THE ENGLISH BLOG: Can you give us a brief overview of the app? ANDREW COX: We consider it a companion app for learning English and general English comprehension. It features 50 real-world conversations between native British English speakers and includes audio along with text transcriptions. In addition, for each conversation there are 2 levels of difficulty, making 100 conversations in total. We used a total of 12 different accents in the app, covering all of the main accents within Britain. It is not aimed at total beginners of the language, but rather students that already have a grasp of the language and want to improve their comprehension skills. We feel that by listening to these conversations, our users can be immersed in the language and culture of Britain and familiarise themselves with the nuances of accents and pronunciation of words, preparing them for interaction with native speakers in real-world situations.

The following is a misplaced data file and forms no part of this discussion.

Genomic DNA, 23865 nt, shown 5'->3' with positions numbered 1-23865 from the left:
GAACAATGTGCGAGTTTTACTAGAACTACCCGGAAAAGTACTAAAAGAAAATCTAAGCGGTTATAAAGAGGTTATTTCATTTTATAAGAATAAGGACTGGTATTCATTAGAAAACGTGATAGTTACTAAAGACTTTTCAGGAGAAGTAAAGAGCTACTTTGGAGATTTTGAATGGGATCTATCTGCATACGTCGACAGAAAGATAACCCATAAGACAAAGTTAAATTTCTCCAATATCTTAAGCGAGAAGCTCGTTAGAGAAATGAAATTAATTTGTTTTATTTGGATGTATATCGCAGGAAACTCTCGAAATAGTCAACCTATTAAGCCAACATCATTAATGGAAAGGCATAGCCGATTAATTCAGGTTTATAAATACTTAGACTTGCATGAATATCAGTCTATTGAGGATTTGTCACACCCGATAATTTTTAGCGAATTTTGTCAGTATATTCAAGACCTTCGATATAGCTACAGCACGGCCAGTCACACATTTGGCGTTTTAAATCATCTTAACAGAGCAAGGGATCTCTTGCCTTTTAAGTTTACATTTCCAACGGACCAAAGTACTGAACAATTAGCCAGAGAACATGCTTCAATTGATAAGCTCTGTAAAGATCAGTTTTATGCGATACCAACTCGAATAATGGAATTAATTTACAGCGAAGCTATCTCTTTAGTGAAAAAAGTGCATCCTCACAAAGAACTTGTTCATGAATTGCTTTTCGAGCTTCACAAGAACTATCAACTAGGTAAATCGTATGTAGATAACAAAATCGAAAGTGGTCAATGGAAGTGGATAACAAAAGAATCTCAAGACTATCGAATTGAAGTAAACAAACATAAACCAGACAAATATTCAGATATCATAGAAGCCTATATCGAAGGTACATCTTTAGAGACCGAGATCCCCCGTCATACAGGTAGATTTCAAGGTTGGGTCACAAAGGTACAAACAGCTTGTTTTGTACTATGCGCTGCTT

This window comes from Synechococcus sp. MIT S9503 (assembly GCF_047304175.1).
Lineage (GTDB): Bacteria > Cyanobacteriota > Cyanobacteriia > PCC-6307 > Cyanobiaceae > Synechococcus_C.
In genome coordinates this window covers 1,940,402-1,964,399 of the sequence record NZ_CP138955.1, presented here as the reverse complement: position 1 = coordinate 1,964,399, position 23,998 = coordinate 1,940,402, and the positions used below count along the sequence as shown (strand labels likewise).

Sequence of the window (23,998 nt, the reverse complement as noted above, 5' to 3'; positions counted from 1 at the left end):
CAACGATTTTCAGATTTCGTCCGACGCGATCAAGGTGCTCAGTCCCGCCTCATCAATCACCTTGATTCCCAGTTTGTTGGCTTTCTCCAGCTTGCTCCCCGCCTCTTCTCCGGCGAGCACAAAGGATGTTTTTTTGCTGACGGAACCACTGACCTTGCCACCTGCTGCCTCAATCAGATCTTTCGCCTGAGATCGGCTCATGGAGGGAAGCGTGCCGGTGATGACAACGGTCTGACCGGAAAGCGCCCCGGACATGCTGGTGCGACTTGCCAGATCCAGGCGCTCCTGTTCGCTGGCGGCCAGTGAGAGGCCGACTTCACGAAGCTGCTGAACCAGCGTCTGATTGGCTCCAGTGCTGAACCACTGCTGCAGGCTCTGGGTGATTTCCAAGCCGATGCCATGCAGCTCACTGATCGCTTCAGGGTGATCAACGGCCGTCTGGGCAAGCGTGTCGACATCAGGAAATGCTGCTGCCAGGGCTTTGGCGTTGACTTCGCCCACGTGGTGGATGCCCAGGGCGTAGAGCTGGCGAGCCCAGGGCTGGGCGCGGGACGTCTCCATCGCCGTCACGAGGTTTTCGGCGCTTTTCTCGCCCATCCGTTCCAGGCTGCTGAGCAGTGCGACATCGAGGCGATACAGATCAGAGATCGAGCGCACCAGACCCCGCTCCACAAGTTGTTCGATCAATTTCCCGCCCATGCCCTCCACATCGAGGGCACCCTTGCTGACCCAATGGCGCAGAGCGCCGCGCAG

THE ENGLISH BLOG: Can you tell us a bit about your background? ANDREW COX: Sure. I was born in Oxford and have lived here for most of my life. I graduated from the University of Southampton in 2005, specialising in digital media and design. Since leaving University I spent several years working as a web and graphic designer before moving into the publishing industry. I was working in a department that produced educational reference material for children and it was there that I developed an interest in language and language technology. When I'm not working, I'm very much into all things design related, photography, music and travel. THE ENGLISH BLOG: What gave you the idea for the app? ANDREW COX: The idea actually came from Sançar initially. After teaching English for several years in Spain, he realised that a big thing his students were struggling with was comprehension of native accents. The voices that they had been exposed to in a lot of educational material previously were the standard "Queen's English" type of voice, which they felt didn't offer much help when interacting with real people in real-world situations - especially given the diversity of English accents and the ways in which different words are pronounced by different people. In discussing this with me, and from doing a little market research, we agreed there was a gap in the market for a product that would help students with this particular problem and we settled on a smart-phone application as the most convenient platform to realise this. THE ENGLISH BLOG: How long did it take to develop the app? ANDREW COX: Both Sançar and I were working full time when we began development so it's difficult to say exactly. The most time-consuming part of the process was the creation of the content for the app - i.e. the editorial process of writing the scripts, sourcing people to cover all the accents we wanted to include, and the studio time required to actually record all the audio. There were also the technical hurdles to overcome since neither of us had made an app before. All-in-all, I would say this whole process took around 6 months. THE ENGLISH BLOG: Where did you find the native speakers? ANDREW COX: We posted a series of online advertisements in our local cities, requesting voice samples. Thankfully we were able to cover all the accents we needed by doing this, which meant we could get everyone together in the same studio, which certainly cut down on our initial expenses. THE ENGLISH BLOG: What sort of reaction have you had to the app? ANDREW COX: So far, very positive. We've been particularly pleased with how far-reaching it has become; some of our top markets are China, Thailand and Mexico - though we've had sales from almost every continent. Our main feedback has been that although the app isn't a complete solution for learning English, it's certainly a useful addition to the toolbelt - which is exactly what we created it to be so that makes us happy :) THE ENGLISH BLOG: How many apps have you sold so far? ANDREW COX:So far we've had around 4000 downloads. However, we're working on releasing an Android version (it's currently only available on iOS), which we hope expands our reach a bit. THE ENGLISH BLOG: Do you have any other app projects in the pipeline? ANDREW COX: Both Sançar and I are already working on a more complete application for learning English. It will be web-based initially but we will certainly be looking at offering a companion app down-the-line. Additionally, pretty much every time we get together and start talking you'll hear "that would make an awesome app, you know". So watch this space! THE ENGLISH BLOG: Thanks Andrew, we look forward to seeing the results.